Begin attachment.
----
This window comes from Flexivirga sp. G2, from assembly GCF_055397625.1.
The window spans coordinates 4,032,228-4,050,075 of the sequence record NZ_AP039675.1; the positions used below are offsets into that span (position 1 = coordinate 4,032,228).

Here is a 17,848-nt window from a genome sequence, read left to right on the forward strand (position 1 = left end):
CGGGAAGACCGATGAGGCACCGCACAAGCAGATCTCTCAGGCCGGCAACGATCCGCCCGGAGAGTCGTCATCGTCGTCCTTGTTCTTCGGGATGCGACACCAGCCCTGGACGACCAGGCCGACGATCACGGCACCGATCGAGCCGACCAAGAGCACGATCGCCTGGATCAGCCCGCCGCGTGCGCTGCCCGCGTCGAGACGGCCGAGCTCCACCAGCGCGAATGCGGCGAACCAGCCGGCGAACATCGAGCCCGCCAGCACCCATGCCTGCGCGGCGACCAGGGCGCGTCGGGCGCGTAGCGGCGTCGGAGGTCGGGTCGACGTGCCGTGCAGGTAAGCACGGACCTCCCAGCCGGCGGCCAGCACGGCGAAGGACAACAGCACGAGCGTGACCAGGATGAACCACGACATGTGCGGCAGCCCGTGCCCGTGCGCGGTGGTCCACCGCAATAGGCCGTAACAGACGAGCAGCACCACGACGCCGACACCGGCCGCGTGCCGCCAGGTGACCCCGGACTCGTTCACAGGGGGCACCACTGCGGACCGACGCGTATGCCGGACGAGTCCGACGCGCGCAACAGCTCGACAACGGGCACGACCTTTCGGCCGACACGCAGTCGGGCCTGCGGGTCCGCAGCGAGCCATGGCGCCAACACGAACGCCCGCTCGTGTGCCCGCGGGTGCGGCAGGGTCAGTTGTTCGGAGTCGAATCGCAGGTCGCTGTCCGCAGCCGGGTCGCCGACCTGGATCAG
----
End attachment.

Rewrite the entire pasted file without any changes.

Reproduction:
This window comes from Flexivirga sp. G2, from assembly GCF_055397625.1.
The window spans coordinates 4,032,228-4,050,075 of the sequence record NZ_AP039675.1; the positions used below are offsets into that span (position 1 = coordinate 4,032,228).

Here is a 17,848-nt window from a genome sequence, read left to right on the forward strand (position 1 = left end):
CGGGAAGACCGATGAGGCACCGCACAAGCAGATCTCTCAGGCCGGCAACGATCCGCCCGGAGAGTCGTCATCGTCGTCCTTGTTCTTCGGGATGCGACACCAGCCCTGGACGACCAGGCCGACGATCACGGCACCGATCGAGCCGACCAAGAGCACGATCGCCTGGATCAGCCCGCCGCGTGCGCTGCCCGCGTCGAGACGGCCGAGCTCCACCAGCGCGAATGCGGCGAACCAGCCGGCGAACATCGAGCCCGCCAGCACCCATGCCTGCGCGGCGACCAGGGCGCGTCGGGCGCGTAGCGGCGTCGGAGGTCGGGTCGACGTGCCGTGCAGGTAAGCACGGACCTCCCAGCCGGCGGCCAGCACGGCGAAGGACAACAGCACGAGCGTGACCAGGATGAACCACGACATGTGCGGCAGCCCGTGCCCGTGCGCGGTGGTCCACCGCAATAGGCCGTAACAGACGAGCAGCACCACGACGCCGACACCGGCCGCGTGCCGCCAGGTGACCCCGGACTCGTTCACAGGGGGCACCACTGCGGACCGACGCGTATGCCGGACGAGTCCGACGCGCGCAACAGCTCGACAACGGGCACGACCTTTCGGCCGACACGCAGTCGGGCCTGCGGGTCCGCAGCGAGCCATGGCGCCAACACGAACGCCCGCTCGTGTGCCCGCGGGTGCGGCAGGGTCAGTTGTTCGGAGTCGAATCGCAGGTCGCTGTCCGCAGCCGGGTCGCCGACCTGGATCAG